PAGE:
Lionel Messi has hinted that he could return to finish his career in Argentina as his bond with his home country remains strong even after the criticism he has faced when the national side have failed at World Cups.
Messi, 25, famously left his hometown club Newell’s Old Boys to join Barcelona’s La Masia youth system aged just 13, after the Catalan club offered to pay for the medical treatment he then required. He has since played all his club football for the Camp Nou side and in February he extended his Barca contract, tying him to La Liga for another five years.
The four-time Ballon d'Or winner told Argentine TV channel TyC Sports that ideally he would return to live in Argentina when his son Thiago, who was born last November, is ready to begin school.
“I would like to return to live in Rosario,” Messi said. “I do not know what will happen. My son will surely begin school there, then I do not know what will happen. I love it there. I have been a long time in Barcelona, and my home is here, but I always want to return home.”
Messi said that the criticism from both fans and media back in his home country over the years, such as saying he was not proud of his country as he did not sing the national anthem before games, had been out of order.
“What they said seemed stupid to me,” he said. “Then I did not sing, it was because I was angry. So many bad things, ugly things, happened with the national team that I heard everything there is to hear. Even from people who today speak well. I knew I was not performing well for Argentina, but I was not the only one. The team were not doing well and some people wanted me to go out and win games on my own. Things were said that had nothing to do with playing well or badly, things outside football. I cried more than once, in 2006 and 2010, when we did not achieve our goals [at those World Cups].”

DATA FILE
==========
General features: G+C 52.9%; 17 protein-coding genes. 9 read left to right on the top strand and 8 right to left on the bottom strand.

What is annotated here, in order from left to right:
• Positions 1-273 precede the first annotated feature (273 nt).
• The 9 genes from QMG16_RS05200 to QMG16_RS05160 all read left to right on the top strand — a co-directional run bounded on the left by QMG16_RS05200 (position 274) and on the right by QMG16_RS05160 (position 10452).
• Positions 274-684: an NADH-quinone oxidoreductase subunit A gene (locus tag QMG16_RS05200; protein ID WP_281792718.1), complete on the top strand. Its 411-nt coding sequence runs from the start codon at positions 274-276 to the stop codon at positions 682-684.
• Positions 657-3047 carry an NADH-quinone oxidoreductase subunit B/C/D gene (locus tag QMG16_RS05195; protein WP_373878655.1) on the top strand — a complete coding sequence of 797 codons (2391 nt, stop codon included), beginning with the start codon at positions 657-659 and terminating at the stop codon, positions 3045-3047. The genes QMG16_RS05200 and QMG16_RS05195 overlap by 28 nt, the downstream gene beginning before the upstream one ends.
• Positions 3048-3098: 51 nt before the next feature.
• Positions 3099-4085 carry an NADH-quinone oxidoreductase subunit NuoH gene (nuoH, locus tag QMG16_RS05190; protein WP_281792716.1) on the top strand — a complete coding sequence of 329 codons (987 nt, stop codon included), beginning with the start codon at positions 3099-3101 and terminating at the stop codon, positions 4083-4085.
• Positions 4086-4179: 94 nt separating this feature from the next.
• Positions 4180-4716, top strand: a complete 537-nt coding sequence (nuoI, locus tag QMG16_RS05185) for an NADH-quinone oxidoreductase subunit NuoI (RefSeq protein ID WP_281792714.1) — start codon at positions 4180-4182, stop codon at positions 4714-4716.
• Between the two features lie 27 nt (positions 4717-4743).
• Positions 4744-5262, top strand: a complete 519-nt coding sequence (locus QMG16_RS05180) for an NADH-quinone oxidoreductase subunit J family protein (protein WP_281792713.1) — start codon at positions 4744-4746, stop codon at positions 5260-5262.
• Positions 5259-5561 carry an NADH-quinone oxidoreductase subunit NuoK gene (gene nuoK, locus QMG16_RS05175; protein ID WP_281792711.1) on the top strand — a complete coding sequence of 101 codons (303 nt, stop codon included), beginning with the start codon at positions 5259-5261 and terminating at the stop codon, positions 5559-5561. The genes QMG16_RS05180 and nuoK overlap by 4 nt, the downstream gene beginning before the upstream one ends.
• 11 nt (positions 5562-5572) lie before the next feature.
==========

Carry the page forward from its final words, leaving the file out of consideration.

La Pulga said his relationship with former national team manager Diego Maradona was nonetheless good, and remembered fondly seeing Maradona play a club game in Argentina in the early 1990s.
“I saw Maradona recently, it was after we lost in Madrid [in La Liga on March 2],” Messi said. “I was feeling bad as we had lost, because I had missed a chance, but seeing him cheered me up a lot. I remember seeing him live, in Newell’s ground, when I was six years old. When he was national coach we got even closer.”